Tuberculosis

TUBERCULOSIS – Etiology, Risk Factors, Types, Pathophysiology, Clinical Manifestations, Diagnostic Evaluation, Management (Medical and Nursing)

TUBERCULOSIS

Tuberculosis is an infectious bacterial disease called by Mycobacterium tuberculosis, which most commonly affects the lungs. It is transmitted from person to person via droplets from the throat and lungs of people with the active respiratory disease.

ETIOLOGY

  • Mycobacterium tuberculosis
  • Immunocompromised person
  • Chemical industries

RISK FACTORS

  • Aging
  • Alcoholism
  • Crowded living conditions
  • Diseases that weaken the immune system
  • Health care workers
  • HIV infection
  • Homelessness
  • Low socioeconomic status
  • Malnutrition, migration from a country with a high number of cases
  • Nursing homes
  • Unhealthy immune system

TYPES

  • Pulmonary tuberculosis: if a tuberculosis infection does become active, it most commonly involves the lungs (in about 90% of cases). Symptoms may include chest pain and prolonged cough-producing sputum.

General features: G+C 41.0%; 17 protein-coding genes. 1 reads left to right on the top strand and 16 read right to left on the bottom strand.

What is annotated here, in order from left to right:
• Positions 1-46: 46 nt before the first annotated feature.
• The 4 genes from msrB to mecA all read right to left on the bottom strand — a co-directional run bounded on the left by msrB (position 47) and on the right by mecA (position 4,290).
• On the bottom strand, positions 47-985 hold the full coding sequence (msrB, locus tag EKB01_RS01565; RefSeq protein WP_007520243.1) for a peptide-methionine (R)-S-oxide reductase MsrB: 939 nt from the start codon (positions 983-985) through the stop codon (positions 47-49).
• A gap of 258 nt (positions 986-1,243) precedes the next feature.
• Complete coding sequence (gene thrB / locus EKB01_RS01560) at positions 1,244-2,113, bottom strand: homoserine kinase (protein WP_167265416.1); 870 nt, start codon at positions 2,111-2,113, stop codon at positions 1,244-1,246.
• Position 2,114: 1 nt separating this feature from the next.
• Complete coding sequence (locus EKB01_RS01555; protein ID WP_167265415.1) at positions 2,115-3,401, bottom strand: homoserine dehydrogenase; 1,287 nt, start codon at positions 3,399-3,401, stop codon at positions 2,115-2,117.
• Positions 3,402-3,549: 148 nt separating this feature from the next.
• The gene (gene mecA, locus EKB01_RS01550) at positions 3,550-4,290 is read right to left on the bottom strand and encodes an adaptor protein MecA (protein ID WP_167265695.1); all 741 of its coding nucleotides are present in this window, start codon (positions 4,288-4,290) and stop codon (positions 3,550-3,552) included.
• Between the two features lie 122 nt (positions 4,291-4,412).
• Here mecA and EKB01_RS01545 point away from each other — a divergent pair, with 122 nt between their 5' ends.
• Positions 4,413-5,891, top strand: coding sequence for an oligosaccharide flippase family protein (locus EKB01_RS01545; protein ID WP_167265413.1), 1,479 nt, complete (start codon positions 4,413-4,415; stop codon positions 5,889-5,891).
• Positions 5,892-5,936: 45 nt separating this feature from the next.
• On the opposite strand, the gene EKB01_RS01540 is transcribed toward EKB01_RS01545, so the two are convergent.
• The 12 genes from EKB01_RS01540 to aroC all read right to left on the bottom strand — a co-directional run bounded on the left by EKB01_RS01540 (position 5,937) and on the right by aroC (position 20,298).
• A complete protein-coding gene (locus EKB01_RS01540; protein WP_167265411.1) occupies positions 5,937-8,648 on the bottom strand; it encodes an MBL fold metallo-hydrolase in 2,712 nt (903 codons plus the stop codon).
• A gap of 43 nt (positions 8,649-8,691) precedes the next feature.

• Extrapulmonary tuberculosis: in 15-20% of active cases, the infection spreads outside the lungs, causing other kinds of TB. These are collectively denoted as ‘extrapulmonary tuberculosis’. Extrapulmonary TB occurs more commonly in immunosuppressed persons and young children.
  • Active tuberculosis: active TB means the bacteria are active in the body. The immune system is unable to stop these bacteria from causing illness. People with active TB in their lungs can pass the bacteria on to anyone they come into close contact with. When a person with active TB coughs, sneezes or spits, people nearby may breathe in the tuberculosis bacteria and become infected.
  • Inactive tuberculosis: inactive TB infection is also called latent TB. If a person has latent TB, it means their body has been able to successfully fight the bacteria and stop them from causing illness. People who have latent TB do not feel sick, do not have symptoms and cannot spread tuberculosis.

PATHOPHYSIOLOGY AND CLINICAL MANIFESTATIONS

  • A cough lasting for more than 2-3 weeks
  • Chest pain
  • Chills
  • Discolored or bloody sputum
  • Fatigue
  • Loss of appetite
  • Night sweats
  • Pain with breathing
  • Severe headache
  • Shortness of breath
  • Slight fever
  • Tiredness or weakness
  • Weight loss

DIAGNOSTIC EVALUATION

  • Injection of protein: by injecting a protein found in TB bacteria into the skin of an arm. If the skin reacts by swelling, then the person is probably infected with tuberculosis